‘Financing’ might sound like a pretty important area for a bank like Deutsche, but after just a few quarters, it’s outta there.
Bank reporting changes always prompt the question of ‘what are they trying to hide?’, even if historic numbers are restated. In an ideal world, of course, you shuffle the business lines in such a way as to flatter your institution. At the very least, you should aim to make it harder to be compared with peers, so that your woeful underperformance is less obvious.
All of which made Deutsche’s reporting of one area of its corporate and investment bank last year particularly odd. It can’t even make obfuscation work.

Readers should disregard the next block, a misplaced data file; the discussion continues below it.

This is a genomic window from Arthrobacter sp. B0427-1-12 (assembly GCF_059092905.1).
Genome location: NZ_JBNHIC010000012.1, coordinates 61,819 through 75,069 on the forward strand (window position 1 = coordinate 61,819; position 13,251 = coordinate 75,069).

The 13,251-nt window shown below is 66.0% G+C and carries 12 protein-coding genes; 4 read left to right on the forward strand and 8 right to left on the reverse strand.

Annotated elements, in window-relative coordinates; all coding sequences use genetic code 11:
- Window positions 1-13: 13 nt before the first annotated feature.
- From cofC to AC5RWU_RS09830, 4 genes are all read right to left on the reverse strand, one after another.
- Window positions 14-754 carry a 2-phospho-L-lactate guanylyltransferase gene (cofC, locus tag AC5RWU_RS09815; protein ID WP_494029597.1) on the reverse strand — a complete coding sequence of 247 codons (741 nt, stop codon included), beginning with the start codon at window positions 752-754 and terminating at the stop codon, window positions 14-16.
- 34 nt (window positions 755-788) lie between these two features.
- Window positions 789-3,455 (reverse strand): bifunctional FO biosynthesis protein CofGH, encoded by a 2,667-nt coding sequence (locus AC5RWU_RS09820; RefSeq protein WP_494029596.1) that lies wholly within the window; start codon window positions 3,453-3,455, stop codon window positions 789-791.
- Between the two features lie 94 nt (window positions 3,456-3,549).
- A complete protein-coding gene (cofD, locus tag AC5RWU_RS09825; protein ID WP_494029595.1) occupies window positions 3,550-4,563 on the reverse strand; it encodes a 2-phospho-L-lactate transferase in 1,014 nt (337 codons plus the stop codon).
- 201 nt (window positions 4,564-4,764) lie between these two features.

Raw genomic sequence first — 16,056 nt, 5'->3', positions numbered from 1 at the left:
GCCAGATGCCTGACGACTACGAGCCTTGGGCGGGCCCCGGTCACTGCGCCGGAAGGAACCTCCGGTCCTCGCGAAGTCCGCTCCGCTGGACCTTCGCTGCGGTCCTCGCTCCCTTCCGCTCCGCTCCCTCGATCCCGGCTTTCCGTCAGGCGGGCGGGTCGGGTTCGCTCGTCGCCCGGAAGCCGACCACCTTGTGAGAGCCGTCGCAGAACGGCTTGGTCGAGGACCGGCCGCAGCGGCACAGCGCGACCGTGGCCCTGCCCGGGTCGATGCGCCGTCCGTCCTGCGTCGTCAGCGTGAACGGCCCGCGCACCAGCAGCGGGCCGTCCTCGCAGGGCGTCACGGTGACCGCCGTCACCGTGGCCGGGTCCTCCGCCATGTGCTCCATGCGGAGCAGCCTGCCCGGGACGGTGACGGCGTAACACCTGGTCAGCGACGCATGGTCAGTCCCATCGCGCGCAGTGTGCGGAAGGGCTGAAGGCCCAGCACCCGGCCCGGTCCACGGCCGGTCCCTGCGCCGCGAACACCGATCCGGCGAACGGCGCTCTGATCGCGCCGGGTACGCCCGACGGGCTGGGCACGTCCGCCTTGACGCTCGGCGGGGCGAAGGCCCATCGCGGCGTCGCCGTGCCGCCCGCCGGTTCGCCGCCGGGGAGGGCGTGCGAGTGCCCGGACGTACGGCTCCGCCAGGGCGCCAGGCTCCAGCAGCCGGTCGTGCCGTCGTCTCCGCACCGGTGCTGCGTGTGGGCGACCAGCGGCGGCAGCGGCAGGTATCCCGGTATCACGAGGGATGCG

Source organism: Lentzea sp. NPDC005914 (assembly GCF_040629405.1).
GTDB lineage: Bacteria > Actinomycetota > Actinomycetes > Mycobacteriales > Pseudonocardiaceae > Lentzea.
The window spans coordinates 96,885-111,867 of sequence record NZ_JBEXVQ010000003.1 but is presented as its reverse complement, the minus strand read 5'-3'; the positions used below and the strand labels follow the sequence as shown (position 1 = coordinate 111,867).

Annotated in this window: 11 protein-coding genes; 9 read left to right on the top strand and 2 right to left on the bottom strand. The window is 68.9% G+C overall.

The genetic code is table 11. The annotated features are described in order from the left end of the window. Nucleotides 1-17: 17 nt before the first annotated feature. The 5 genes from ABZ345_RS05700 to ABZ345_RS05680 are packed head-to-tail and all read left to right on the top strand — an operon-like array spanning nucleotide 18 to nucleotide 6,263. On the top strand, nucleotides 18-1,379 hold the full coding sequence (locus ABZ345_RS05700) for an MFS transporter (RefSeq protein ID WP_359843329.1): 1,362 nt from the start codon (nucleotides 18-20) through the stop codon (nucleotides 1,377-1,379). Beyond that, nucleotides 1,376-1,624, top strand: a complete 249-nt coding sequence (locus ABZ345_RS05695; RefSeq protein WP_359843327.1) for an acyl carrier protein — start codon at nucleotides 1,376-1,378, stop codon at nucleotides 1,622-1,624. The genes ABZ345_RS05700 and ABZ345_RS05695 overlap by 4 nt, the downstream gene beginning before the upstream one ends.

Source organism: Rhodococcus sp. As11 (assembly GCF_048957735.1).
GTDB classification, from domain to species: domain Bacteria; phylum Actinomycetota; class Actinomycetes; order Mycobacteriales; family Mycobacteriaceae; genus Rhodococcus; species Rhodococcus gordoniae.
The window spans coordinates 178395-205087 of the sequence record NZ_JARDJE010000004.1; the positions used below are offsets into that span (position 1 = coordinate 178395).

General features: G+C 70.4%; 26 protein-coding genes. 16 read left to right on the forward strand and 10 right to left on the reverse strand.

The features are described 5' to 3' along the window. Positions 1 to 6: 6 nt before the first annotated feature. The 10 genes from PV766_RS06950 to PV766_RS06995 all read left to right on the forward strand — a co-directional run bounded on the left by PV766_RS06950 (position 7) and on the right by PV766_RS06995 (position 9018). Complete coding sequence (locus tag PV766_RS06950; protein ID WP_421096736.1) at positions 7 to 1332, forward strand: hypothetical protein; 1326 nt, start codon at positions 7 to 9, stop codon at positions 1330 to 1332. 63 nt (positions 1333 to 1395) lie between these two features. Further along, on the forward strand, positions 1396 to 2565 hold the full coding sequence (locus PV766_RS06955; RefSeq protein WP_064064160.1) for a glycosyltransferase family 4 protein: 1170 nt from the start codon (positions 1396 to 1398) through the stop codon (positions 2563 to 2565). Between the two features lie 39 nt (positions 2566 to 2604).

Chunk of stuff
In March 2017, the bank restated its historic results for a tweak to its structure. Among other things, out went the old ‘Loan Products and Other’ and in came ‘Financing’, which lumped the old loan business with a chunk of stuff from its fixed income and currencies (FIC) sales and trading line. The intention was to strip out stable buy-and-hold business from trading, or something.
Just one quarter later the bank was having to point out in its results announcements that its FIC business now looked a lot worse than peers because of the change. FIC was down 36% year-on-year in the third quarter – without the change, it would have been down 24%. The fourth-quarter results saw the same rigmarole: ‘Yes, we made this change, but please look at the numbers as if we hadn’t.’
Someone’s lost patience with all that now. On April 19, the bank issued another restatement of historic numbers, doing away with the Financing line. FIC, we are told, has been “updated to improve alignment with peer reporting and enable more relevant comparisons”.
Some 95% of the 2017 financing revenues have been stuck back into FIC.